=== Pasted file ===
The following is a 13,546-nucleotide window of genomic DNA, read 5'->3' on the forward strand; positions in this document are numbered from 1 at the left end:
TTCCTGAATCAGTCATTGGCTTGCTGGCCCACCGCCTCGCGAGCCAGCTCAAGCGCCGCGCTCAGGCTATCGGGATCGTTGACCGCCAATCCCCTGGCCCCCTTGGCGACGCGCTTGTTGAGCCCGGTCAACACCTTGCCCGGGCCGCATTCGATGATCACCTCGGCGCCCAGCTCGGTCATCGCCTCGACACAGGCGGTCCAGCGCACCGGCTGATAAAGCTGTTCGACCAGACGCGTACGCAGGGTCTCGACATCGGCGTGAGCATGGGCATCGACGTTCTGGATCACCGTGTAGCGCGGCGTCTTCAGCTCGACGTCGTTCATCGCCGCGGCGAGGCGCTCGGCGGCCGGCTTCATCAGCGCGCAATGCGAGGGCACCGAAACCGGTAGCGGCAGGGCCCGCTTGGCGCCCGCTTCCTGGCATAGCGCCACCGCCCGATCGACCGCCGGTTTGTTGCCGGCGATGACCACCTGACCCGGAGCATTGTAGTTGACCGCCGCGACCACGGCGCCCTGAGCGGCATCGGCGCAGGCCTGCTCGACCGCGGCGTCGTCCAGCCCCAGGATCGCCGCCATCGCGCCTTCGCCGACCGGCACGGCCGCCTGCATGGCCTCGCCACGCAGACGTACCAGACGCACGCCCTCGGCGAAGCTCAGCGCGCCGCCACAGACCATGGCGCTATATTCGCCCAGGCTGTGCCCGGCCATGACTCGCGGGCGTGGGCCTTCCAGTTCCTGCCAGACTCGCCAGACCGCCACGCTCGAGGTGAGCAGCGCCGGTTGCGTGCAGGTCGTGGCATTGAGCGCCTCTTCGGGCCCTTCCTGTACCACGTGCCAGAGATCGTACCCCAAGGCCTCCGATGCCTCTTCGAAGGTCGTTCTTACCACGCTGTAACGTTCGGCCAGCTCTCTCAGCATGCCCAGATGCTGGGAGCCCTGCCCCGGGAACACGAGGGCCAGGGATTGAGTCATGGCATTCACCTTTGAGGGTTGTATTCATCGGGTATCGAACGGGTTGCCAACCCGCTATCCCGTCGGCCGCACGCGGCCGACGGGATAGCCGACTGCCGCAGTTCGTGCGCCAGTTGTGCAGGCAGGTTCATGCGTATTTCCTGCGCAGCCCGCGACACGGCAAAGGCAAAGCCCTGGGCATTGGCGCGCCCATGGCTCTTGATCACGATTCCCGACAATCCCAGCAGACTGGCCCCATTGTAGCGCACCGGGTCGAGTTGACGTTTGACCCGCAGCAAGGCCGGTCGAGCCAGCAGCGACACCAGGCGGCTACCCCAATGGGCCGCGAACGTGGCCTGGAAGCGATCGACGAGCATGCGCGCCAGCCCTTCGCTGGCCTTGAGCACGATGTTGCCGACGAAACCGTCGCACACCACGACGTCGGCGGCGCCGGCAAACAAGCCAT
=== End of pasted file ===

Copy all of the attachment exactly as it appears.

The following is a 13,546-nucleotide window of genomic DNA, read 5'->3' on the forward strand; positions in this document are numbered from 1 at the left end:
TTCCTGAATCAGTCATTGGCTTGCTGGCCCACCGCCTCGCGAGCCAGCTCAAGCGCCGCGCTCAGGCTATCGGGATCGTTGACCGCCAATCCCCTGGCCCCCTTGGCGACGCGCTTGTTGAGCCCGGTCAACACCTTGCCCGGGCCGCATTCGATGATCACCTCGGCGCCCAGCTCGGTCATCGCCTCGACACAGGCGGTCCAGCGCACCGGCTGATAAAGCTGTTCGACCAGACGCGTACGCAGGGTCTCGACATCGGCGTGAGCATGGGCATCGACGTTCTGGATCACCGTGTAGCGCGGCGTCTTCAGCTCGACGTCGTTCATCGCCGCGGCGAGGCGCTCGGCGGCCGGCTTCATCAGCGCGCAATGCGAGGGCACCGAAACCGGTAGCGGCAGGGCCCGCTTGGCGCCCGCTTCCTGGCATAGCGCCACCGCCCGATCGACCGCCGGTTTGTTGCCGGCGATGACCACCTGACCCGGAGCATTGTAGTTGACCGCCGCGACCACGGCGCCCTGAGCGGCATCGGCGCAGGCCTGCTCGACCGCGGCGTCGTCCAGCCCCAGGATCGCCGCCATCGCGCCTTCGCCGACCGGCACGGCCGCCTGCATGGCCTCGCCACGCAGACGTACCAGACGCACGCCCTCGGCGAAGCTCAGCGCGCCGCCACAGACCATGGCGCTATATTCGCCCAGGCTGTGCCCGGCCATGACTCGCGGGCGTGGGCCTTCCAGTTCCTGCCAGACTCGCCAGACCGCCACGCTCGAGGTGAGCAGCGCCGGTTGCGTGCAGGTCGTGGCATTGAGCGCCTCTTCGGGCCCTTCCTGTACCACGTGCCAGAGATCGTACCCCAAGGCCTCCGATGCCTCTTCGAAGGTCGTTCTTACCACGCTGTAACGTTCGGCCAGCTCTCTCAGCATGCCCAGATGCTGGGAGCCCTGCCCCGGGAACACGAGGGCCAGGGATTGAGTCATGGCATTCACCTTTGAGGGTTGTATTCATCGGGTATCGAACGGGTTGCCAACCCGCTATCCCGTCGGCCGCACGCGGCCGACGGGATAGCCGACTGCCGCAGTTCGTGCGCCAGTTGTGCAGGCAGGTTCATGCGTATTTCCTGCGCAGCCCGCGACACGGCAAAGGCAAAGCCCTGGGCATTGGCGCGCCCATGGCTCTTGATCACGATTCCCGACAATCCCAGCAGACTGGCCCCATTGTAGCGCACCGGGTCGAGTTGACGTTTGACCCGCAGCAAGGCCGGTCGAGCCAGCAGCGACACCAGGCGGCTACCCCAATGGGCCGCGAACGTGGCCTGGAAGCGATCGACGAGCATGCGCGCCAGCCCTTCGCTGGCCTTGAGCACGATGTTGCCGACGAAACCGTCGCACACCACGACGTCGGCGGCGCCGGCAAACAAGCCAT